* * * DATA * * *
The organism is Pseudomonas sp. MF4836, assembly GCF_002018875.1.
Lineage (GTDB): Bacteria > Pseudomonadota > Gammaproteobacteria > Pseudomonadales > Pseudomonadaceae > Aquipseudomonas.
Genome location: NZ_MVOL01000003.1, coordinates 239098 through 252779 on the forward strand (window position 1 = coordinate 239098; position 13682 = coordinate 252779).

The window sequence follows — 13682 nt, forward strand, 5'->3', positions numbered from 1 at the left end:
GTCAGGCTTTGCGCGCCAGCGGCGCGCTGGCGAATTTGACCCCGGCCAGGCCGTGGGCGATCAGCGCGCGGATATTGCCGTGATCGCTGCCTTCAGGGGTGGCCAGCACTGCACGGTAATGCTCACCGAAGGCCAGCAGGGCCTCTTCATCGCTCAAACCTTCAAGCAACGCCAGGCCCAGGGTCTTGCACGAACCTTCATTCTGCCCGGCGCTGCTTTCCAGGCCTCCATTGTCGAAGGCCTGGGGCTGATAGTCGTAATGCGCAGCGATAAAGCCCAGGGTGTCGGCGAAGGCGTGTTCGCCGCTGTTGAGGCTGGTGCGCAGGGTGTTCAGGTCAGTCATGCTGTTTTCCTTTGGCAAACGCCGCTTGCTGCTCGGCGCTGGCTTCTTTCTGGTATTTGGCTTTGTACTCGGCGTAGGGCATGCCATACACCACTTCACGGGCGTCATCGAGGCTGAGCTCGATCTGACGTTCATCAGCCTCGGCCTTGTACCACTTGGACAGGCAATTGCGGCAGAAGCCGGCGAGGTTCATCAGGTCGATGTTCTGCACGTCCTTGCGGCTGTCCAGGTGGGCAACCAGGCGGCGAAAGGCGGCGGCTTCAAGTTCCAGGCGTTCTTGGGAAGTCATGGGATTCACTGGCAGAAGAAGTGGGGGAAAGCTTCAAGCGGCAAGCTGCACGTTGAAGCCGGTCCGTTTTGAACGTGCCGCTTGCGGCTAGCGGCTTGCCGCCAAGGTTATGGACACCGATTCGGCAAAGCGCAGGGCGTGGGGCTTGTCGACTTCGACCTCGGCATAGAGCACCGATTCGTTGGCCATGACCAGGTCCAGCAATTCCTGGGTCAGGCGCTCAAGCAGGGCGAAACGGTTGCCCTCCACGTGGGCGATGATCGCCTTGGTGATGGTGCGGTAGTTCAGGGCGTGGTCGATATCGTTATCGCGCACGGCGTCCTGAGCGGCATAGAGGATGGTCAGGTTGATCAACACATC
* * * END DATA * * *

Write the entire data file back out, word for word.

The organism is Pseudomonas sp. MF4836, assembly GCF_002018875.1.
Lineage (GTDB): Bacteria > Pseudomonadota > Gammaproteobacteria > Pseudomonadales > Pseudomonadaceae > Aquipseudomonas.
Genome location: NZ_MVOL01000003.1, coordinates 239098 through 252779 on the forward strand (window position 1 = coordinate 239098; position 13682 = coordinate 252779).

The window sequence follows — 13682 nt, forward strand, 5'->3', positions numbered from 1 at the left end:
GTCAGGCTTTGCGCGCCAGCGGCGCGCTGGCGAATTTGACCCCGGCCAGGCCGTGGGCGATCAGCGCGCGGATATTGCCGTGATCGCTGCCTTCAGGGGTGGCCAGCACTGCACGGTAATGCTCACCGAAGGCCAGCAGGGCCTCTTCATCGCTCAAACCTTCAAGCAACGCCAGGCCCAGGGTCTTGCACGAACCTTCATTCTGCCCGGCGCTGCTTTCCAGGCCTCCATTGTCGAAGGCCTGGGGCTGATAGTCGTAATGCGCAGCGATAAAGCCCAGGGTGTCGGCGAAGGCGTGTTCGCCGCTGTTGAGGCTGGTGCGCAGGGTGTTCAGGTCAGTCATGCTGTTTTCCTTTGGCAAACGCCGCTTGCTGCTCGGCGCTGGCTTCTTTCTGGTATTTGGCTTTGTACTCGGCGTAGGGCATGCCATACACCACTTCACGGGCGTCATCGAGGCTGAGCTCGATCTGACGTTCATCAGCCTCGGCCTTGTACCACTTGGACAGGCAATTGCGGCAGAAGCCGGCGAGGTTCATCAGGTCGATGTTCTGCACGTCCTTGCGGCTGTCCAGGTGGGCAACCAGGCGGCGAAAGGCGGCGGCTTCAAGTTCCAGGCGTTCTTGGGAAGTCATGGGATTCACTGGCAGAAGAAGTGGGGGAAAGCTTCAAGCGGCAAGCTGCACGTTGAAGCCGGTCCGTTTTGAACGTGCCGCTTGCGGCTAGCGGCTTGCCGCCAAGGTTATGGACACCGATTCGGCAAAGCGCAGGGCGTGGGGCTTGTCGACTTCGACCTCGGCATAGAGCACCGATTCGTTGGCCATGACCAGGTCCAGCAATTCCTGGGTCAGGCGCTCAAGCAGGGCGAAACGGTTGCCCTCCACGTGGGCGATGATCGCCTTGGTGATGGTGCGGTAGTTCAGGGCGTGGTCGATATCGTTATCGCGCACGGCGTCCTGAGCGGCATAGAGGATGGTCAGGTTGATCAACACATC